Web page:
I also looked at other examples of poetry books for inspiration, which I will discuss later.
The brief asked me to consider these questions in the research stage:
What is the flow of the content?
I sifted through my diaries and picked out poems/sentences to use in my book. These went through several rounds of ‘narrowing down’ to ensure I was left with my favourites or the ones I could imagine as visual poems. I then had a few hours of playing with the order of the poems, to create a kind of narrative through the book. Most poetry books that I own have a general narrative – for example, Rupi Kaur’s books tend to be split into themes, such as ‘the hurting’, ‘the loving’, ‘the breaking’ and ‘the healing’ – so I wanted to achieve something similar.
I found that I was instinctively pairing poems together that felt complementary, then I put them all in an order. Usually, this was in the order of particular events in my life, or similar themes were grouped together (like break ups or falling in love). I used sticky notes so I could keep moving the poems around until I was happy.
Would you write/create imagery/both?
I knew from the start that I wanted to create all the imagery and words in my book. I took the words from my diaries and I created imagery from scratch, using a variety of materials (including collage, where I physically manipulated existing imagery to create new images).
What do you want to tell about the subject?
My subject – visual poetry – can be split into different styles or areas. I wanted to show a range of approaches to playing with words. I wanted to create shape poems, pattern poems and concrete poems too. I wanted to use a mixture of handwritten text and fonts on my DTP software. What I hoped more than anything was to create an experience for someone when reading the book – to feel like they were experiencing more than just words on a page.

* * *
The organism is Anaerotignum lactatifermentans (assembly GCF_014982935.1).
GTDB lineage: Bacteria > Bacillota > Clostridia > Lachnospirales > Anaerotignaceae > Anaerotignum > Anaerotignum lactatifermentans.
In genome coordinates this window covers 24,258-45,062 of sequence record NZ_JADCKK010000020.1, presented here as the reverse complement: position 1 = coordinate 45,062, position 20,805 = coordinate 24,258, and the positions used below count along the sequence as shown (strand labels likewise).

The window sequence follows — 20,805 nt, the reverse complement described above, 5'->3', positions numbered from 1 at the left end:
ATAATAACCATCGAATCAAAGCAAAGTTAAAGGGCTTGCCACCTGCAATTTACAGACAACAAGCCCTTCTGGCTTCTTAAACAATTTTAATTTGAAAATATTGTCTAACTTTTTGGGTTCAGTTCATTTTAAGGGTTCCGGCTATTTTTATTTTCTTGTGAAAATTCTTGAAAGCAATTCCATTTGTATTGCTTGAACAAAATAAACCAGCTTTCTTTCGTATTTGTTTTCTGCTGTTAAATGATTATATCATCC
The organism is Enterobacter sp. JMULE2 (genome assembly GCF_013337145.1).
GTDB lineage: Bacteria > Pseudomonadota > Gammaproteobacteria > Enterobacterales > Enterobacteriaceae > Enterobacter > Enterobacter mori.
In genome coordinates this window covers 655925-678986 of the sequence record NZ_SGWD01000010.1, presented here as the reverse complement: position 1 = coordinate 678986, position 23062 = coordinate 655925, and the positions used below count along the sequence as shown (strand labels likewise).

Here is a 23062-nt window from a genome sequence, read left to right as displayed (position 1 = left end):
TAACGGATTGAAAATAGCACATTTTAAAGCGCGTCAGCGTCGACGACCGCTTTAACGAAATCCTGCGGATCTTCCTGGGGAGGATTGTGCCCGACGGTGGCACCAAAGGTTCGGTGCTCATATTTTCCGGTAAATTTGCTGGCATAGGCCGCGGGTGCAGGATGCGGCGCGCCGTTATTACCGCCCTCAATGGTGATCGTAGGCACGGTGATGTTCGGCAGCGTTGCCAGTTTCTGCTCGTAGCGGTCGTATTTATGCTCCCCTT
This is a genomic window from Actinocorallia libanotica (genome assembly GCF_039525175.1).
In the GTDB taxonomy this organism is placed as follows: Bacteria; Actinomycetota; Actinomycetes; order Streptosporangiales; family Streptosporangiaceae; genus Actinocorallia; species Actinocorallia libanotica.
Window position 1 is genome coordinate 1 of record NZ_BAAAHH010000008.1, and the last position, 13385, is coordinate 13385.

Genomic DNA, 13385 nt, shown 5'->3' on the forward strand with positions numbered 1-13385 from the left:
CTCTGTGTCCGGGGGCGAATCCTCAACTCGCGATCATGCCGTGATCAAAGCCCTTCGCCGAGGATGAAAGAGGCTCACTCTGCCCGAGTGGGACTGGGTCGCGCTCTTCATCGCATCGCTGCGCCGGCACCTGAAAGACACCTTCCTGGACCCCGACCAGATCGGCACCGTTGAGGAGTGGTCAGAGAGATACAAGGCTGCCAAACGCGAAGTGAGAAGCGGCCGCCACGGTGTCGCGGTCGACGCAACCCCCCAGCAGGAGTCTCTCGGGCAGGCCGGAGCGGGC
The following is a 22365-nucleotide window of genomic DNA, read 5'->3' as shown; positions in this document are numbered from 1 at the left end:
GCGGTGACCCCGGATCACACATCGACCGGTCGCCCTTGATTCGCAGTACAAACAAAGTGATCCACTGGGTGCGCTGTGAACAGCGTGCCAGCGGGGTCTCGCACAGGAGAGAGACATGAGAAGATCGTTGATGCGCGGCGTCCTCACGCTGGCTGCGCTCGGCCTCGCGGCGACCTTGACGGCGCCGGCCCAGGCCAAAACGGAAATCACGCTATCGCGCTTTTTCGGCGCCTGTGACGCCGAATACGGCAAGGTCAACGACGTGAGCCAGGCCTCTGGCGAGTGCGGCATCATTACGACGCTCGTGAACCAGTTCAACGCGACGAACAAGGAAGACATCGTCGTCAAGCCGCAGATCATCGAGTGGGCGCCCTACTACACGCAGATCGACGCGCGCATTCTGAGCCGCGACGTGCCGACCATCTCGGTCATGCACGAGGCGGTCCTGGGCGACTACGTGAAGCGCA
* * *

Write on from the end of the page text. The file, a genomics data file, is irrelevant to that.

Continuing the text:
How will you communicate this?
I knew that I needed to use a mixture of digital and analogue approaches for my book, to create the effect I had in my head. Also, my words from my diaries would be responsible for communicating the concept of ‘visual poetry’, so it was important to explore lots of options for how to present the words on the pages.
Who is your audience?
I identified my audience as people who enjoy poetry and people who enjoy art – this crossover would be ideal. I imagine that the subjects my poems cover are quite universal, but potentially young adults would be most likely to read them and relate to them. Anyone who enjoys reading about romance and heartbreak or enjoys inspirational writing might like the content too.
To help me with the structure and flow of the book, I mentioned that I looked at other poetry books I own. I scoured my shelves and found a fair few poetry books. It seemed that the majority had a cover, title page, page for publishing info, dedications and a contents page. Some poets split their poems into themes, as mentioned previously (Rupi Kaur does this in her books), while others simply listed the poem titles and the page numbers. I wanted to have an overarching narrative or flow to my poems, so they took the reader on a journey when read in order, but I didn’t want to restrict them to themes (and I didn’t think I could define themes for my poems either). In terms of structure, I wanted to stick to a title page and a contents page, but I didn’t need publishing information or a dedication for my book.
These poetry books all had uncoated pages for the poems, which made sense in terms of cost and the content (black text and sometimes black line images, in the case of Rupi Kaur’s books). It’s also nice to feel textured pages to make the experience of reading a physical book more tactile. All the books were also paperback books, most with soft laminate finishes on the covers, which, again, added to the textural experience. It feels welcoming, smooth and soft, which I think is quite symbolic of what poetry is – a person revealing their thoughts and feelings to the reader in quite a raw, open way. I knew I’d like this soft laminate finish for my book, but decided that uncoated might not work for my image-heavy pages.
I had already researched the printing process in Part 5 Exercise 3 On Press and so I had an idea about page numbers, paper types and all these details. I decided on a 32-page book (this included a front and back cover and inside front and back cover). This was after narrowing down my poems – I kept the numbers in mind as I was going through the narrowing down process (the possibilities were fixed at 28 pages, 32 pages, 36 pages, etc.)